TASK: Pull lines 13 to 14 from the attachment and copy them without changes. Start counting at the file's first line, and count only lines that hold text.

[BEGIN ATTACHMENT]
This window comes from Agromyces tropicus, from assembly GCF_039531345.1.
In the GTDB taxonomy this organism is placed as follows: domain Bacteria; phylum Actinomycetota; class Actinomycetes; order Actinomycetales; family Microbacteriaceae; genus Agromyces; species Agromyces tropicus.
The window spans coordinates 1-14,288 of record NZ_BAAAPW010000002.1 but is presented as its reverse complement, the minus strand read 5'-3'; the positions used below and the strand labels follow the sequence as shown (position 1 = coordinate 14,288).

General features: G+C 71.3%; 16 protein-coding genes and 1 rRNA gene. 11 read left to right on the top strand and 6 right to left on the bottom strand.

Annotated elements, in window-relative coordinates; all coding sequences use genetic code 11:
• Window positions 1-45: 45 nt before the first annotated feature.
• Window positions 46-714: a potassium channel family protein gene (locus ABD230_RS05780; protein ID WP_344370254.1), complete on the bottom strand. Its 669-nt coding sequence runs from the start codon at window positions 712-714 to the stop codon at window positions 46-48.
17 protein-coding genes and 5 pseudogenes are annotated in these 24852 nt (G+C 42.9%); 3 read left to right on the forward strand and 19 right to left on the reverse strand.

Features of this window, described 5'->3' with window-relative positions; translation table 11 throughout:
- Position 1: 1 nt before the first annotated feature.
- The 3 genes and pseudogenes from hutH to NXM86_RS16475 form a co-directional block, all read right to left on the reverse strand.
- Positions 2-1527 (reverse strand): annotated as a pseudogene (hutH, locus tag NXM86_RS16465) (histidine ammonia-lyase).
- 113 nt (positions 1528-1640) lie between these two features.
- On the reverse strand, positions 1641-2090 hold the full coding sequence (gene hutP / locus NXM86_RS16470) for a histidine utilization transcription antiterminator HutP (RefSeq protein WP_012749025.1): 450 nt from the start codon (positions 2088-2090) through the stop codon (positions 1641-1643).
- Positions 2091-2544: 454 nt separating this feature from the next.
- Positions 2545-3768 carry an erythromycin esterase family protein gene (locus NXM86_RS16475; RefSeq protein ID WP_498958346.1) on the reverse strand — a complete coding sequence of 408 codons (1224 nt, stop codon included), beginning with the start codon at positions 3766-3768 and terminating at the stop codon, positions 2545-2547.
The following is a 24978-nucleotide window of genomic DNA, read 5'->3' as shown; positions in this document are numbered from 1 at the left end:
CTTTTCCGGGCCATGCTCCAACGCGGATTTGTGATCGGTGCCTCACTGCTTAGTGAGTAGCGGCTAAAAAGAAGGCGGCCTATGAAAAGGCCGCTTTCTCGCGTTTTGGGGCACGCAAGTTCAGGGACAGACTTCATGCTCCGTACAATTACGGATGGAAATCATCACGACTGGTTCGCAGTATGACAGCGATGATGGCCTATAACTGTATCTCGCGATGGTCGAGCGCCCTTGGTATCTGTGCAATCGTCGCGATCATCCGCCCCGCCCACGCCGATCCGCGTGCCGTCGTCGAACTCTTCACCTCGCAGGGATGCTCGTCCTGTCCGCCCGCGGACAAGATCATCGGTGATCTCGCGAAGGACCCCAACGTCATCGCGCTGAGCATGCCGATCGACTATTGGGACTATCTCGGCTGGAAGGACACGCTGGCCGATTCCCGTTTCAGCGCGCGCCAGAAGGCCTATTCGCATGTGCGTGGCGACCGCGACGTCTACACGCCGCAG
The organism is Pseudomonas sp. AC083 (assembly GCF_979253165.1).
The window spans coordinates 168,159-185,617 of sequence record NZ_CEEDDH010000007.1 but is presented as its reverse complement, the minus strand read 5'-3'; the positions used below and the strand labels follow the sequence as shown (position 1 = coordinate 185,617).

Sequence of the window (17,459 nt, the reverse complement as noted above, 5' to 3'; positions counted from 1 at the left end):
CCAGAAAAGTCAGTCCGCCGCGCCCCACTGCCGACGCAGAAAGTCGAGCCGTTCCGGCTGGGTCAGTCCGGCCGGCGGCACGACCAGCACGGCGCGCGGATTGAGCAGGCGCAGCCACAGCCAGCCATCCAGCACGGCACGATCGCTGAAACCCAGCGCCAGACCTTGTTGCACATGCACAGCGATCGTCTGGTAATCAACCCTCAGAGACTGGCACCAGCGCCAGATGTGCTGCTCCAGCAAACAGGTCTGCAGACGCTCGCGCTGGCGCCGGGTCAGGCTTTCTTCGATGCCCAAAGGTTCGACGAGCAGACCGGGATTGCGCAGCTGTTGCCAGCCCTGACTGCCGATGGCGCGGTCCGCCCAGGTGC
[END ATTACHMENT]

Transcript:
- 113 nt (positions 1528-1640) lie between these two features.
- On the reverse strand, positions 1641-2090 hold the full coding sequence (gene hutP / locus NXM86_RS16470) for a histidine utilization transcription antiterminator HutP (RefSeq protein WP_012749025.1): 450 nt from the start codon (positions 2088-2090) through the stop codon (positions 1641-1643).